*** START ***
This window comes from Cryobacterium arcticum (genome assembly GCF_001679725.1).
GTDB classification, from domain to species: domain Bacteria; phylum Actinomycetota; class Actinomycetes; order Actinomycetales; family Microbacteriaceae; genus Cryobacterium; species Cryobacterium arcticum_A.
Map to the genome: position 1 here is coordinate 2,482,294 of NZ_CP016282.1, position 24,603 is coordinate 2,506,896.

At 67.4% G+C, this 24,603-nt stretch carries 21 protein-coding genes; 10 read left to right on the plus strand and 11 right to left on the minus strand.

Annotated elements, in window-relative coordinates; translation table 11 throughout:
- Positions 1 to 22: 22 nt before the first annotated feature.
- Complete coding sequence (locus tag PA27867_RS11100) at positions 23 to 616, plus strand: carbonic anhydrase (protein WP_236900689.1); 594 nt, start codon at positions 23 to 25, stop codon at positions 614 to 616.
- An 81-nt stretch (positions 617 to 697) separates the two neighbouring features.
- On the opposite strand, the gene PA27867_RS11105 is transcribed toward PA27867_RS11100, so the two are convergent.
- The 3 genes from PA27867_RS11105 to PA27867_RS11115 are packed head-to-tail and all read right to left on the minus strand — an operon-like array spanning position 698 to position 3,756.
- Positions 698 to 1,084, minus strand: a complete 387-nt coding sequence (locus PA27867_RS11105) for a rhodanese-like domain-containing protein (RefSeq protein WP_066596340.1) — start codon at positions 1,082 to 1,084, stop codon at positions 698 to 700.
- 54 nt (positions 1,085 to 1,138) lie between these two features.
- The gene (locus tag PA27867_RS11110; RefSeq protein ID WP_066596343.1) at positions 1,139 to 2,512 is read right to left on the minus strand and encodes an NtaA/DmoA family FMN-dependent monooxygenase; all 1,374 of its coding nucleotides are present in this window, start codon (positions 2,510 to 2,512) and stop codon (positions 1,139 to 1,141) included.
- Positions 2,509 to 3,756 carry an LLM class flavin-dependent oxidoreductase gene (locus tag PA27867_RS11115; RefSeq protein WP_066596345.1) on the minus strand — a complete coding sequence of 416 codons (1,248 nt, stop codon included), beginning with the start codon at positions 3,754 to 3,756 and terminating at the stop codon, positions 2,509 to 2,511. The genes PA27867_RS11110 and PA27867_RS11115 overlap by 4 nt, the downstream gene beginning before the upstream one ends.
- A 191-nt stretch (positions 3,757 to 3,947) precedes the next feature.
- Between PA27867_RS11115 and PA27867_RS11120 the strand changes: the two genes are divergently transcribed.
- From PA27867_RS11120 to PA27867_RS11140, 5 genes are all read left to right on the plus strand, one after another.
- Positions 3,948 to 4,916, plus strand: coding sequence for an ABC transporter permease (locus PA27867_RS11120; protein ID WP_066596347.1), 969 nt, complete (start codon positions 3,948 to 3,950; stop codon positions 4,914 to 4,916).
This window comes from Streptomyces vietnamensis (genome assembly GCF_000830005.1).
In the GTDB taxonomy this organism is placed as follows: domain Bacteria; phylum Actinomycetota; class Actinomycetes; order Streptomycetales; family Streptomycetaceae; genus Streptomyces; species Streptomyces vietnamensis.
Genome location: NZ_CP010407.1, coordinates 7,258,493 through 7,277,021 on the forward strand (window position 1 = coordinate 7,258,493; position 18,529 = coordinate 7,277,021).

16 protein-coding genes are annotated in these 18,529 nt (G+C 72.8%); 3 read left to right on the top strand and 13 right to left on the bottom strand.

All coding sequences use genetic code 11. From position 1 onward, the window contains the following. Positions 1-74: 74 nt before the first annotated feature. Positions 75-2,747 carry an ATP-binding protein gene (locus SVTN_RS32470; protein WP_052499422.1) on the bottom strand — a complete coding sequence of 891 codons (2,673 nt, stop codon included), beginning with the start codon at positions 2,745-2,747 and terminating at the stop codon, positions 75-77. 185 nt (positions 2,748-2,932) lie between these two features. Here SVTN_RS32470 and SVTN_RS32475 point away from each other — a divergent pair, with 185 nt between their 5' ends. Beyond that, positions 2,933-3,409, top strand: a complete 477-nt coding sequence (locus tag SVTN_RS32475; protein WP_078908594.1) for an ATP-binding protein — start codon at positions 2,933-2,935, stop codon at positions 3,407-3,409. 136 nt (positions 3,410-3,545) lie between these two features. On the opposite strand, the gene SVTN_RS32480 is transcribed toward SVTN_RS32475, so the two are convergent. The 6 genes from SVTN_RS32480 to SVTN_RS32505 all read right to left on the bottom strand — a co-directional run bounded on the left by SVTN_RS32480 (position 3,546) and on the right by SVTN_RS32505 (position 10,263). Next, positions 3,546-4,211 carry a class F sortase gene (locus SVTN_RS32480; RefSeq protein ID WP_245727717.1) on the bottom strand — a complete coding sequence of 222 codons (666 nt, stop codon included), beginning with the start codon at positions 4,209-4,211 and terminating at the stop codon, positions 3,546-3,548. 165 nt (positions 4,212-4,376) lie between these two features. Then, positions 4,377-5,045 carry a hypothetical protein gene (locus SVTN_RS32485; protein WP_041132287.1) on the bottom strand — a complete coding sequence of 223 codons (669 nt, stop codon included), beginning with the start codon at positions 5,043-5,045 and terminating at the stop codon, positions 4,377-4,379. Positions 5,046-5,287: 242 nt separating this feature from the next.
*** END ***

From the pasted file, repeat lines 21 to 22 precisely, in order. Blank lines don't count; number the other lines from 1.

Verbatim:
Genome location: NZ_CP010407.1, coordinates 7,258,493 through 7,277,021 on the forward strand (window position 1 = coordinate 7,258,493; position 18,529 = coordinate 7,277,021).

16 protein-coding genes are annotated in these 18,529 nt (G+C 72.8%); 3 read left to right on the top strand and 13 right to left on the bottom strand.